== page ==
Ethnographic Arms & Armour
 

Go Back   Ethnographic Arms & Armour > Discussion Forums > European Armoury
User Name
Password
FAQ Members List Calendar Search Today's Posts Mark Forums Read


Reply
 
Thread Tools Search this Thread Display Modes
Old 29th July 2010, 07:46 AM   #1
Spiridonov
Member
 
Spiridonov's Avatar
 
Join Date: Nov 2008
Location: Russia, Leningrad
Posts: 347
Send a message via ICQ to Spiridonov
Default auction arquebuse

Spiridonov is offline   Reply With Quote
Old 29th July 2010, 04:41 PM   #2
Matchlock
(deceased)
 
Matchlock's Avatar
 
Join Date: Sep 2008
Location: Bavaria, Germany - the center of 15th and 16th century gunmaking
Posts: 4,310
Default

Thank you for posting this one, Alexander!

This interesting arquebus was sold San Giorgio Aste, Genova, Italy, in March 2010.

What I can say about this piece:

As Alexander brilliantly noted the date 'late 16th century' is way too rough to nearly get to the point.

The barrel actually seems to be from a Pilsen type long ca. 1520's snap matchlock (Nuremberg?) arquebus* - they too bear marks near the muzzle, although the present oxen head is unknown to me - , the pan is a Thirty Years War replacement (it is rectangular, with an thin wall, while the pans of 1520-30 had round troughs and rather thick walls), the pivoted cover is missing. The beechwood stock obviously dates from the later Thirty Years War (1618-48), it is very crude and the form of the belly butt is characteristic of the late 1640's to the 1650's. It is probable that the horizontal hole in the butt was for placing a finger there in order to directing the aiming of the gun while the transversal iron bar thru the forestock was most probably meant ro be stabilized in some kind of rest. Also the highly remarkable underside of the butt indented for fingers - a design known from the 'fingered' trigger guards of contemporary wheel-locks - certainly denotes the way the stock was handled. The barrel tang is from the time of re-stocking, this barrel originally had no or just a very short tang.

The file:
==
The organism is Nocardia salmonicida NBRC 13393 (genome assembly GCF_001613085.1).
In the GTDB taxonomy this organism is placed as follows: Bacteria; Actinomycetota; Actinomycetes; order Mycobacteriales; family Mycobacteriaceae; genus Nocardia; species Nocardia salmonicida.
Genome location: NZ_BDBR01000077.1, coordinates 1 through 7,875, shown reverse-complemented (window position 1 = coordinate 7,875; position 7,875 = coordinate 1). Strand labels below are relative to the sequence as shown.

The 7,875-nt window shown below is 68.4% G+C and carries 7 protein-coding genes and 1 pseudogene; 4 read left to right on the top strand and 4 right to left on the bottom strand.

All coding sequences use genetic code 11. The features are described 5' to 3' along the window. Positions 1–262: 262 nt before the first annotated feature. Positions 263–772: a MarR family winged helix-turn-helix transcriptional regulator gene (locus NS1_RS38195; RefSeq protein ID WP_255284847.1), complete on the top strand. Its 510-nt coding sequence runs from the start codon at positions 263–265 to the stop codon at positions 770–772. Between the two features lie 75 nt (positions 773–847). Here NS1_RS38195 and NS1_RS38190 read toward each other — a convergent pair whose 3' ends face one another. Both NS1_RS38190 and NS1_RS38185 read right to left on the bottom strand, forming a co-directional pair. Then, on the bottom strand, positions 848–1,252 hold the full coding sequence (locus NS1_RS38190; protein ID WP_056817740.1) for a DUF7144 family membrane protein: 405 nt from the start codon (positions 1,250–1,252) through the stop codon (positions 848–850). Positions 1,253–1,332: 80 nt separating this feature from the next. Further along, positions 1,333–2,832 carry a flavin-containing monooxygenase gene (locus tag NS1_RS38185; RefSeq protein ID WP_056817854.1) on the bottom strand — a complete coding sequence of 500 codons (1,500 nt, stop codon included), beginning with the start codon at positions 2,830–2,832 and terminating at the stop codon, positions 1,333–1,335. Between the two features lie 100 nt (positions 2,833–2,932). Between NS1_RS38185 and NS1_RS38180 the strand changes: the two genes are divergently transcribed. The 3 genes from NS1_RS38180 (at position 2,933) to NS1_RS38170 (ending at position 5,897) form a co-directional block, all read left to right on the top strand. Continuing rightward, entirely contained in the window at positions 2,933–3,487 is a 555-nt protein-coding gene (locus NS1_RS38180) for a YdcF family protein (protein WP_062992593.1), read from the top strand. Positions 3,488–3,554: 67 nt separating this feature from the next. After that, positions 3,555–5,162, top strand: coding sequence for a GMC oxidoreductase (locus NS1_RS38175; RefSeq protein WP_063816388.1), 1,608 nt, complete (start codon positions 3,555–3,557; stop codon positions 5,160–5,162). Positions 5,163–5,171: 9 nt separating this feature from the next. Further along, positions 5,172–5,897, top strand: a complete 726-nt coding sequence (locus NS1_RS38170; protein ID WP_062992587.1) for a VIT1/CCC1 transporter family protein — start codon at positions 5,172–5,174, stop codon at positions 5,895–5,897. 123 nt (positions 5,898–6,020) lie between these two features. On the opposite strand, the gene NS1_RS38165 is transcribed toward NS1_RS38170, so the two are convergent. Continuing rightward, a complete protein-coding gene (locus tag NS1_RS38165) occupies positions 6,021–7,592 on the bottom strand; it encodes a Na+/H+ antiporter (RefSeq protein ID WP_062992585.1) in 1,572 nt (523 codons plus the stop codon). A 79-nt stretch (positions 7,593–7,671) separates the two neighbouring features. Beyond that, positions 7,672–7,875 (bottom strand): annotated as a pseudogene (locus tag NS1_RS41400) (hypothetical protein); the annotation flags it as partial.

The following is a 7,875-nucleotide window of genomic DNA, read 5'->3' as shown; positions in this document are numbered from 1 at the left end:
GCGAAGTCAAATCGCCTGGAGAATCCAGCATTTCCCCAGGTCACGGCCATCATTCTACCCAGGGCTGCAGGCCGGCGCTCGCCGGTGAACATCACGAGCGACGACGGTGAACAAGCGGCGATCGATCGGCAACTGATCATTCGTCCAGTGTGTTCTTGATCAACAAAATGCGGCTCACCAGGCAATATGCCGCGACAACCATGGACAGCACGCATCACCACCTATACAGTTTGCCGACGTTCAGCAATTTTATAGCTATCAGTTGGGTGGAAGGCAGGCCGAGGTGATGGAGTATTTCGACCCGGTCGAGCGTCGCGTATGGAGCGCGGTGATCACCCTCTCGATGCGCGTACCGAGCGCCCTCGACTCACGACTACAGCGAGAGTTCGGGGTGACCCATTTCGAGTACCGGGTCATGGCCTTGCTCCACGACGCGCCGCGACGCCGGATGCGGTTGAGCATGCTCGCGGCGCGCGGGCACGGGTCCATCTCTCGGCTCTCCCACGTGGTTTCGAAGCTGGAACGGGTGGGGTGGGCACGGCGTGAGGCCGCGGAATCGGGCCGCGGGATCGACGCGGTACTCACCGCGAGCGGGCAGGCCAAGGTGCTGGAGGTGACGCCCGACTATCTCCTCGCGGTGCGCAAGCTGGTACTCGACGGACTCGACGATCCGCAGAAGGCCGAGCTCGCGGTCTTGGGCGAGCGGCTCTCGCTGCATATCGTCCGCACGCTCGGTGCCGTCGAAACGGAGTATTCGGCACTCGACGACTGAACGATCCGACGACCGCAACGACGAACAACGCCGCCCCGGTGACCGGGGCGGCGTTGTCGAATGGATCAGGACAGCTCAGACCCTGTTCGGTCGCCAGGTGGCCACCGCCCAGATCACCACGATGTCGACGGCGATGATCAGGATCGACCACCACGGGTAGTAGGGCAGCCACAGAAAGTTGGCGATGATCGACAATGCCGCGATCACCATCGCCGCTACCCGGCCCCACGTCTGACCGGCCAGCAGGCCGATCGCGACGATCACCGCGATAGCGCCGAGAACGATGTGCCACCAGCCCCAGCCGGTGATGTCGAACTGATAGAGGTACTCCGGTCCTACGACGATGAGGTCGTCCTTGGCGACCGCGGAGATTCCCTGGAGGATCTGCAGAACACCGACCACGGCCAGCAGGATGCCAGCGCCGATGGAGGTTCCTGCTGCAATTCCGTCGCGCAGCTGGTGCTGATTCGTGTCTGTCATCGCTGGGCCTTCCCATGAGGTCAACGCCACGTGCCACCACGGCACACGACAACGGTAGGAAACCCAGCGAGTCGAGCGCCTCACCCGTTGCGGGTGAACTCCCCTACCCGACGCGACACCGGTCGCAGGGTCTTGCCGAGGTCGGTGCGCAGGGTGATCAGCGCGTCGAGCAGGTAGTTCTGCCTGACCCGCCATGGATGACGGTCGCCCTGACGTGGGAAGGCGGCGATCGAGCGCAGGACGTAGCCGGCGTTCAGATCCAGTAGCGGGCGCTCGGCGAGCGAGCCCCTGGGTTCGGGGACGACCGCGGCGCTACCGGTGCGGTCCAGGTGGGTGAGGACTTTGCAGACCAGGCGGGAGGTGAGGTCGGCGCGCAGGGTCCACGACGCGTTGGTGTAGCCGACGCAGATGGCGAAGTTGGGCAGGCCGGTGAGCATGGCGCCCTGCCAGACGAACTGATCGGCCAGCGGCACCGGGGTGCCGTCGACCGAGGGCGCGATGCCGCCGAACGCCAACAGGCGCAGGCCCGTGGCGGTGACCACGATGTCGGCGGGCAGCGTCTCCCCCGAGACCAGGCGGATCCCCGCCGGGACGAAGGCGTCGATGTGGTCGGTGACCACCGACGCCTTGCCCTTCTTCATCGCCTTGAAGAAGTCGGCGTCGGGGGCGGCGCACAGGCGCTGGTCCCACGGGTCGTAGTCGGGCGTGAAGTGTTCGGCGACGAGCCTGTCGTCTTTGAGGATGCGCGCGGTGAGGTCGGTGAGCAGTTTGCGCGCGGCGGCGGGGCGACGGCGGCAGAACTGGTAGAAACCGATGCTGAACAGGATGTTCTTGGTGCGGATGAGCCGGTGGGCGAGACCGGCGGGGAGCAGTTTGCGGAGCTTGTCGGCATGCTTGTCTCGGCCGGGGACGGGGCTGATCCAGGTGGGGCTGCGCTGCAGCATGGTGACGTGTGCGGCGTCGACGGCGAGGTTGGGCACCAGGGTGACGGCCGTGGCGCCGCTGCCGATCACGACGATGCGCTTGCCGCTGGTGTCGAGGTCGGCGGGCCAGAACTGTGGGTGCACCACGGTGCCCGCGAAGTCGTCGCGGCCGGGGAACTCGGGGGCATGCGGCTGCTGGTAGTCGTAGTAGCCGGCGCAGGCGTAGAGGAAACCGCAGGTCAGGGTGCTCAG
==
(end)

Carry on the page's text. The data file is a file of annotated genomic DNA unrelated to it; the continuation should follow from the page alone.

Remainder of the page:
Another remarkable feature is that the long muzzle section (Mündungskopf) is not enclosed by the forestock. As I pointed out in earlier threads, this is a stylistic detail typical of German 1520's-30's barrels, as are the incised dividing lines. Interestingly enough, the stock maker of the 1640's respected this early feature; he doubtlessly knew the original stock which he replaced - and respectfully took this late Gothic stylistic detail over from his long gone by predecessor!

Please cf. my thread on my ca. 1640 Regensburg heavy haquebut using a re-stocked ca. 1490 Nuremberg barrel:



Like Fernando, I feel that links to other sites should not become regular here; copying the pics and posting them would be much better and more polite to fellow members; so this is what I did. I also reworked them the best I could.

* Please see my former thread on the Pilsen snap matchlock arquebuses.

Best,
Michail
Attached Images
         

Last edited by Matchlock : 29th July 2010 at 11:21 PM.
Matchlock is offline   Reply With Quote
Old 29th July 2010, 10:03 PM   #3
Matchlock
(deceased)
 
Matchlock's Avatar
 
Join Date: Sep 2008
Location: Bavaria, Germany - the center of 15th and 16th century gunmaking
Posts: 4,310
Default

These are the remnants of the original 1520's long block back sight removed later!

Best,
Michael
Attached Images
 
Matchlock is offline   Reply With Quote
Old 5th August 2010, 02:05 PM   #4
Matchlock
(deceased)
 
Matchlock's Avatar
 
Join Date: Sep 2008
Location: Bavaria, Germany - the center of 15th and 16th century gunmaking
Posts: 4,310
Default

That's what the back sight originally looked like - detail of a ca. 1530 barrel.

Michael
Attached Images
 
Matchlock is offline   Reply With Quote
Old 5th August 2010, 05:31 PM   #5
Matchlock
(deceased)
 
Matchlock's Avatar
 
Join Date: Sep 2008
Location: Bavaria, Germany - the center of 15th and 16th century gunmaking
Posts: 4,310
Default

For a similar piece with an even older barrel re-stocked in ca. 1640 from my collection, please see

http://www.vikingsword.com/vb/showthread.php?t=10481

Please note the same belly butt characteristic of the 1640's.

Best,
Michael
Matchlock is offline   Reply With Quote
Reply


Thread Tools Search this Thread
Search this Thread:

Advanced Search
Display Modes

Posting Rules
You may not post new threads
You may not post replies
You may not post attachments
You may not edit your posts

vB code is On
Smilies are On
[IMG] code is On
HTML code is Off
Forum Jump



All times are GMT. The time now is 06:57 PM.


Powered by: vBulletin Version 3.0.3
Copyright ©2000 - 2017, Jelsoft Enterprises Ltd.
Posts are regarded as being copyrighted by their authors and the act of posting material is deemed to be a granting of an irrevocable nonexclusive license for display here.